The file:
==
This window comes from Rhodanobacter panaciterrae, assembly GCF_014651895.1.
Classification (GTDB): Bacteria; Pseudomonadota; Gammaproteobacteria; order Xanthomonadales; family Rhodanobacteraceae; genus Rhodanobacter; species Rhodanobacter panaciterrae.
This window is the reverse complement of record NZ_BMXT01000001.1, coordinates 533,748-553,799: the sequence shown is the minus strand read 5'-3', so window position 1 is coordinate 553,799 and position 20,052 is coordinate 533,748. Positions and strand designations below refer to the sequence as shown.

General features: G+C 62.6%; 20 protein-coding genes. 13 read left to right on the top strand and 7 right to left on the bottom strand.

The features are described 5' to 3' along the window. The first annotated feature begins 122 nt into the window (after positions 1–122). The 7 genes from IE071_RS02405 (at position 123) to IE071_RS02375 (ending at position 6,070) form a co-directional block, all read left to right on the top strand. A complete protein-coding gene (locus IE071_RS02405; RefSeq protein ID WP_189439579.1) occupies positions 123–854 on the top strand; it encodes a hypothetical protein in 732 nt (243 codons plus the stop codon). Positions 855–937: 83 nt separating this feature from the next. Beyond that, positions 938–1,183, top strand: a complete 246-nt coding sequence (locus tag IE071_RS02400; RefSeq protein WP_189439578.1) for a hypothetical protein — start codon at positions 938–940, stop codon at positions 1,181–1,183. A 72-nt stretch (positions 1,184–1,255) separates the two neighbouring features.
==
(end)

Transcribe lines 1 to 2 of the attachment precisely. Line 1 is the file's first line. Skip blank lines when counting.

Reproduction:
This window comes from Rhodanobacter panaciterrae, assembly GCF_014651895.1.
Classification (GTDB): Bacteria; Pseudomonadota; Gammaproteobacteria; order Xanthomonadales; family Rhodanobacteraceae; genus Rhodanobacter; species Rhodanobacter panaciterrae.